All you need to know about Sewage Treatment Plants

How Do Sewage Treatment Plants Work

It is estimated that approximately 4% of properties in the UK have off mains drainage systems, and these properties are typically situated in more rural locations where a connection to a main sewer is not possible.

If you are among the growing number of properties in the UK that aren’t connected to the main sewerage system and wondering what options are available for the removal of waste and foul water, Then our 'all you need to know about Sewage Treatment plants' guide will answer the questions you will want to know about a Sewage treatment system, to help you make the right informed choice for your property.

What is a Sewage treatment plant?

A sewage treatment plant is a facility designed to treat wastewater and sewage from homes, businesses, and industries to make it safe for disposal or reuse.

Why is it important to have a sewage treatment plant?

It is important to have a sewage treatment plant to prevent environmental pollution, protect public health and promote sustainable water use.

Is my ground suitable for off-mains drainage?

One of the most important factors in determining the choice of sewage treatment product is the site’s drainage properties. Both septic tanks and sewage treatment plants typically require a drainage field into which they discharge effluent. Testing the ground for its permeability is usually done by a professional installer using a percolation test; the correct procedure is described in BS 6297

Note: your property will need to be located on the highly permeable ground if you want to install a septic tank otherwise the drainage field will fail. At least half the UK sits on a clay substrate, ruling this solution out and making a sewage treatment plant the only viable option.

The propensity of the site to flood and the height of the water table are also important considerations. Both H2 building regulations and BS 6297 state that the water table must be at least one metre below a septic tank outlet. In this instance, and if your property is in a flood risk area, you will need to install a sewage treatment plant.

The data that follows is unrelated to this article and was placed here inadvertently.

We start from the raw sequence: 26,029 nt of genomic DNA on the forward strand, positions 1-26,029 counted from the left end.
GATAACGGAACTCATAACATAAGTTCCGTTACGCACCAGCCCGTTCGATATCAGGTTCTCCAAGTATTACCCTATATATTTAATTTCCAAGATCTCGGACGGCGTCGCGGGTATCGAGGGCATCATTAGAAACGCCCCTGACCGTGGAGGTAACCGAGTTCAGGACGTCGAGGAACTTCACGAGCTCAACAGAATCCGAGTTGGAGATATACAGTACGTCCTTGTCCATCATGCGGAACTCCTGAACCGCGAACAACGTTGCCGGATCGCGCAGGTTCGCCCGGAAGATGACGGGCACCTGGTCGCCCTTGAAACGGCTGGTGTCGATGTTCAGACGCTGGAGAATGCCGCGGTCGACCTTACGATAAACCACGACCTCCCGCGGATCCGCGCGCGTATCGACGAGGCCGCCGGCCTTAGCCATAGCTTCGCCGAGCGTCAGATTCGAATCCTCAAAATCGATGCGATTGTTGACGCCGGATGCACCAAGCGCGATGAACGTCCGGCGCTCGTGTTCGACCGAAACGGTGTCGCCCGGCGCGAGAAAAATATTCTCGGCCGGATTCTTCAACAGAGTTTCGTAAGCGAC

What is a soakaway?

A soakaway, also known as an infiltration system, is a type of drainage system used to manage surface water runoff. It consists of a pit or trench filled with gravel, stone, or other porous materials that allow water to percolate through them and into the ground.

Soakaways are typically used in areas where the soil has good drainage characteristics, and they are often used to manage water from roof gutters, surface water drains, or other impermeable surfaces. The idea is that the water is directed into the soakaway, where it slowly percolates into the surrounding soil, reducing the amount of runoff and preventing flooding.

What are the components of a typical sewage treatment plant?

A typical sewage treatment plant consists of several components, including a screening chamber, grit chamber, primary sediment tank, biological treatment tanks, and secondary sediment tank.

How does a sewage treatment plant work?

A sewage treatment plant works by first removing large solids and debris from the wastewater through screening and grit removal processes. The wastewater then goes through a series of tanks where bacteria and microorganisms break down and consume the organic matter. Finally, the treated water is either rerouted back into the mains sewer system or discharged safely and sensitively into the local environment.

What happens to the solid waste generated in sewage treatment process?

The solid waste generated in the sewage treatment process, also known as sewage sludge, is typically treated further through processes such as anaerobic digestion or composting, and then can be disposed of or used as a fertilizer.

What are the environmental impacts of a sewage treatment plant?